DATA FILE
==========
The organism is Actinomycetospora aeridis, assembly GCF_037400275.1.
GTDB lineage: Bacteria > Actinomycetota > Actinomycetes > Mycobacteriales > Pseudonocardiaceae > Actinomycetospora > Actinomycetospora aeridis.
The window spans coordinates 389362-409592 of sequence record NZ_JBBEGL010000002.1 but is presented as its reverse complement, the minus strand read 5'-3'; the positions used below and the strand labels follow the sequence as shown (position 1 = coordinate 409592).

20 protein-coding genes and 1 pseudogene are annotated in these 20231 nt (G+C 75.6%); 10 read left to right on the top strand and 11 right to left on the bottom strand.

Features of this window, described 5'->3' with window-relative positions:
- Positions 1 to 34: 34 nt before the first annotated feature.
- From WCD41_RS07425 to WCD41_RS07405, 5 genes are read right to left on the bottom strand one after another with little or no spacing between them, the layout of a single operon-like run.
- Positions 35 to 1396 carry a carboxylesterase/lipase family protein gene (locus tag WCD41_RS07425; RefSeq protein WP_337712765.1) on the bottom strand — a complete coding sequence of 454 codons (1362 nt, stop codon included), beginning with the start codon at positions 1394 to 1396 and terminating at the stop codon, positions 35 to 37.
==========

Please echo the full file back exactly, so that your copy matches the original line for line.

The organism is Actinomycetospora aeridis, assembly GCF_037400275.1.
GTDB lineage: Bacteria > Actinomycetota > Actinomycetes > Mycobacteriales > Pseudonocardiaceae > Actinomycetospora > Actinomycetospora aeridis.
The window spans coordinates 389362-409592 of sequence record NZ_JBBEGL010000002.1 but is presented as its reverse complement, the minus strand read 5'-3'; the positions used below and the strand labels follow the sequence as shown (position 1 = coordinate 409592).

20 protein-coding genes and 1 pseudogene are annotated in these 20231 nt (G+C 75.6%); 10 read left to right on the top strand and 11 right to left on the bottom strand.

Features of this window, described 5'->3' with window-relative positions:
- Positions 1 to 34: 34 nt before the first annotated feature.
- From WCD41_RS07425 to WCD41_RS07405, 5 genes are read right to left on the bottom strand one after another with little or no spacing between them, the layout of a single operon-like run.
- Positions 35 to 1396 carry a carboxylesterase/lipase family protein gene (locus tag WCD41_RS07425; RefSeq protein WP_337712765.1) on the bottom strand — a complete coding sequence of 454 codons (1362 nt, stop codon included), beginning with the start codon at positions 1394 to 1396 and terminating at the stop codon, positions 35 to 37.